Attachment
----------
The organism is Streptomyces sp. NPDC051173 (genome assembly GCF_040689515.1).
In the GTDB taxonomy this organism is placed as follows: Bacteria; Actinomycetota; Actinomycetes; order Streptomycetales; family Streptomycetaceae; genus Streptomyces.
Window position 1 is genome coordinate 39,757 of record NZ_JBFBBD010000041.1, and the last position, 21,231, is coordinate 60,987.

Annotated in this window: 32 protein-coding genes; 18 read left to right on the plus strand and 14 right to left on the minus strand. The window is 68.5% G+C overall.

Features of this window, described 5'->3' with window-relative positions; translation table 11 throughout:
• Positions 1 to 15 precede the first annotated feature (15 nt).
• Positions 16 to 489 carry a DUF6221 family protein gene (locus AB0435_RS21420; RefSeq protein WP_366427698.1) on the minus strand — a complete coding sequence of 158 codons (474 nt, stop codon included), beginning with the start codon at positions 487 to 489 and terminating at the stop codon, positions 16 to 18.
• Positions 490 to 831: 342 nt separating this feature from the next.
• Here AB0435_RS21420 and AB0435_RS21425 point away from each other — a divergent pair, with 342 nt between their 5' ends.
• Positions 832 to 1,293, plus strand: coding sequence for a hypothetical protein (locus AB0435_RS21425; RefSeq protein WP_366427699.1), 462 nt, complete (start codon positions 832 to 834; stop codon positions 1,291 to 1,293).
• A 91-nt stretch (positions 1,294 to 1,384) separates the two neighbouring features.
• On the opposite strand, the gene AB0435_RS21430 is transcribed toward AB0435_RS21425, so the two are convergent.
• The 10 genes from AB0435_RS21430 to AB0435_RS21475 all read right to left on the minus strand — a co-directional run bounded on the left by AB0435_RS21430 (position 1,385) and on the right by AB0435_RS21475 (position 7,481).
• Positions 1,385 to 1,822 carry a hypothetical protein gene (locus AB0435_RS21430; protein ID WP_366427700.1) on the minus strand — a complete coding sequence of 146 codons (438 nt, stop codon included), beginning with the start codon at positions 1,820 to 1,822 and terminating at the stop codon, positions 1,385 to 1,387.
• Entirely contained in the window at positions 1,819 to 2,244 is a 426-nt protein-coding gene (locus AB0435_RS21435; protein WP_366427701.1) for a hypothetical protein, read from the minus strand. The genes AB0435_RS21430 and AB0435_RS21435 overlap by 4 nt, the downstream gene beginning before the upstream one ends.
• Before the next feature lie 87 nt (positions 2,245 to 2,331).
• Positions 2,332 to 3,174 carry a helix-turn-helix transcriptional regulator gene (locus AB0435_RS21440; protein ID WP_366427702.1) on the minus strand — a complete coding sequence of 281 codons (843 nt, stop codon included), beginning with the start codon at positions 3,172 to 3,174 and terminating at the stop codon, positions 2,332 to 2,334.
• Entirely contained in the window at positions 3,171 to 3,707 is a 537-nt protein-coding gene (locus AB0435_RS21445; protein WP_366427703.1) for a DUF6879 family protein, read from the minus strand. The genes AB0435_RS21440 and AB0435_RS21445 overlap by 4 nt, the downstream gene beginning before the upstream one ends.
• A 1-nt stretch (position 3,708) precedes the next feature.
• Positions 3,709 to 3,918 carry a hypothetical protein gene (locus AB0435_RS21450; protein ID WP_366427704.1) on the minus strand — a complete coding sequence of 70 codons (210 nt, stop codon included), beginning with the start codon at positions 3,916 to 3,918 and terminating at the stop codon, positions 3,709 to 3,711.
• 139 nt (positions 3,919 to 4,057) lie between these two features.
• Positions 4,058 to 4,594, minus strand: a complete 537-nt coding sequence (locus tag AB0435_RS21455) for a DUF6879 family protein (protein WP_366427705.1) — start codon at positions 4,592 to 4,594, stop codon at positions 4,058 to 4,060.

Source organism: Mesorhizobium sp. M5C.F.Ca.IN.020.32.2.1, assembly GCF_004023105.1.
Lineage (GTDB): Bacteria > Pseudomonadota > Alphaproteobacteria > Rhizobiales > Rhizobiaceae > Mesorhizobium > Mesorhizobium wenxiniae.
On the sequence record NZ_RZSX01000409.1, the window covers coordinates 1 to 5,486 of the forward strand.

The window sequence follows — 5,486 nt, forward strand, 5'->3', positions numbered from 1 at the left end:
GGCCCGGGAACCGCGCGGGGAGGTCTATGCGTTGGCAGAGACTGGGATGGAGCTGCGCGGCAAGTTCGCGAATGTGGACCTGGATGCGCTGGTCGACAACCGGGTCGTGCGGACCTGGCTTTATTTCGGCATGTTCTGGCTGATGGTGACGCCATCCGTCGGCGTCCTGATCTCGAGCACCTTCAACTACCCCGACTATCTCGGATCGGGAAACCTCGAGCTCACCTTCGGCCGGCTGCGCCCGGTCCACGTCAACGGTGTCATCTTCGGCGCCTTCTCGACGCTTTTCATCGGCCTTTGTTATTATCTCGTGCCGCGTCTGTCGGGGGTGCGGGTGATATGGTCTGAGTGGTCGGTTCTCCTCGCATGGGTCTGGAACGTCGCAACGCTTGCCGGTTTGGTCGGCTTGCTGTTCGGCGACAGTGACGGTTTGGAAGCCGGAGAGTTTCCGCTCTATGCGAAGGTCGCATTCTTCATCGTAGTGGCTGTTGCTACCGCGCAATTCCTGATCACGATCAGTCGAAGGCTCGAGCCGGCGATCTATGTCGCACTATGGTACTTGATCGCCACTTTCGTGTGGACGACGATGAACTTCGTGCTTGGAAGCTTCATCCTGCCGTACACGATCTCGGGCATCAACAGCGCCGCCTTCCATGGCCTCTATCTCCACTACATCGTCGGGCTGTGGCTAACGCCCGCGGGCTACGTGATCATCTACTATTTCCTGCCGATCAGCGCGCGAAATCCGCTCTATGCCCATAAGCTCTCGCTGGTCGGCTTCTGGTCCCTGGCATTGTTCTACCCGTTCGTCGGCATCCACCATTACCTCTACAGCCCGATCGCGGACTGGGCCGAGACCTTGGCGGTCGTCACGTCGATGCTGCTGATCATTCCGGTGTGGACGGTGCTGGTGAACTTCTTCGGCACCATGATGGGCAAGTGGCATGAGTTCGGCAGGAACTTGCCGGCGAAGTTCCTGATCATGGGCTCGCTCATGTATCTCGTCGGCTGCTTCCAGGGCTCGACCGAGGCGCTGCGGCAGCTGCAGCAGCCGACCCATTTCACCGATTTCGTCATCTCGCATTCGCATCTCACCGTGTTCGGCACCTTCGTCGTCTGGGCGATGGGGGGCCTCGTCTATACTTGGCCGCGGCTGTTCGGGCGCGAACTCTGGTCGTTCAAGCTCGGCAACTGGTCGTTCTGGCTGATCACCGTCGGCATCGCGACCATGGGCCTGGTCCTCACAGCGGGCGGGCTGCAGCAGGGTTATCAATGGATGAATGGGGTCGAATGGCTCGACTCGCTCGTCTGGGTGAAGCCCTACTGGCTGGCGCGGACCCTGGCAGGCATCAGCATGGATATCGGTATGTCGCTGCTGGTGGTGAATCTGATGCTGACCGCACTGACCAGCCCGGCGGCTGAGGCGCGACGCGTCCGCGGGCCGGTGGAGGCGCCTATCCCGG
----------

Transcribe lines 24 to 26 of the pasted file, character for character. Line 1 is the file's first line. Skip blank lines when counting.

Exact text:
Lineage (GTDB): Bacteria > Pseudomonadota > Alphaproteobacteria > Rhizobiales > Rhizobiaceae > Mesorhizobium > Mesorhizobium wenxiniae.
On the sequence record NZ_RZSX01000409.1, the window covers coordinates 1 to 5,486 of the forward strand.

The window sequence follows — 5,486 nt, forward strand, 5'->3', positions numbered from 1 at the left end: